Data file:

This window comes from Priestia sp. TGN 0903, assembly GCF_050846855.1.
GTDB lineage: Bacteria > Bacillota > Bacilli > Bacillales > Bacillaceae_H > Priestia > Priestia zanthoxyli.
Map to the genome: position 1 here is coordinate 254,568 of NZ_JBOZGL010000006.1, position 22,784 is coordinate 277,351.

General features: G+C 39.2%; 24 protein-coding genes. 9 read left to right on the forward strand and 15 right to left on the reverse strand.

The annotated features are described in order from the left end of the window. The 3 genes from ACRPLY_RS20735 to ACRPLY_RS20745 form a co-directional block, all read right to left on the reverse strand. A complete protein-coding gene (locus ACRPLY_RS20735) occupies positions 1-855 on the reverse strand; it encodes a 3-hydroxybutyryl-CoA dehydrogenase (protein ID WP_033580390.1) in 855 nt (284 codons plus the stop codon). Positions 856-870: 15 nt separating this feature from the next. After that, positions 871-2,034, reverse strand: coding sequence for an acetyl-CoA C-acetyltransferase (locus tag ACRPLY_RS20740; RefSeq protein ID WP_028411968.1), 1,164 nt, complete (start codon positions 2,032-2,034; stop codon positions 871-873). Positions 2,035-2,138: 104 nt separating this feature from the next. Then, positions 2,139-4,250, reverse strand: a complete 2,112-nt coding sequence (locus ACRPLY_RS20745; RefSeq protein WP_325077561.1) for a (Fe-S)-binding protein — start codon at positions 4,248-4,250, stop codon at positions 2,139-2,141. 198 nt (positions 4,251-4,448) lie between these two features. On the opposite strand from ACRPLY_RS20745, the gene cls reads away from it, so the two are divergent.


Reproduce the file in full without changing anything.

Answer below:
This window comes from Priestia sp. TGN 0903, assembly GCF_050846855.1.
GTDB lineage: Bacteria > Bacillota > Bacilli > Bacillales > Bacillaceae_H > Priestia > Priestia zanthoxyli.
Map to the genome: position 1 here is coordinate 254,568 of NZ_JBOZGL010000006.1, position 22,784 is coordinate 277,351.

General features: G+C 39.2%; 24 protein-coding genes. 9 read left to right on the forward strand and 15 right to left on the reverse strand.

The annotated features are described in order from the left end of the window. The 3 genes from ACRPLY_RS20735 to ACRPLY_RS20745 form a co-directional block, all read right to left on the reverse strand. A complete protein-coding gene (locus ACRPLY_RS20735) occupies positions 1-855 on the reverse strand; it encodes a 3-hydroxybutyryl-CoA dehydrogenase (protein ID WP_033580390.1) in 855 nt (284 codons plus the stop codon). Positions 856-870: 15 nt separating this feature from the next. After that, positions 871-2,034, reverse strand: coding sequence for an acetyl-CoA C-acetyltransferase (locus tag ACRPLY_RS20740; RefSeq protein ID WP_028411968.1), 1,164 nt, complete (start codon positions 2,032-2,034; stop codon positions 871-873). Positions 2,035-2,138: 104 nt separating this feature from the next. Then, positions 2,139-4,250, reverse strand: a complete 2,112-nt coding sequence (locus ACRPLY_RS20745; RefSeq protein WP_325077561.1) for a (Fe-S)-binding protein — start codon at positions 4,248-4,250, stop codon at positions 2,139-2,141. 198 nt (positions 4,251-4,448) lie between these two features. On the opposite strand from ACRPLY_RS20745, the gene cls reads away from it, so the two are divergent.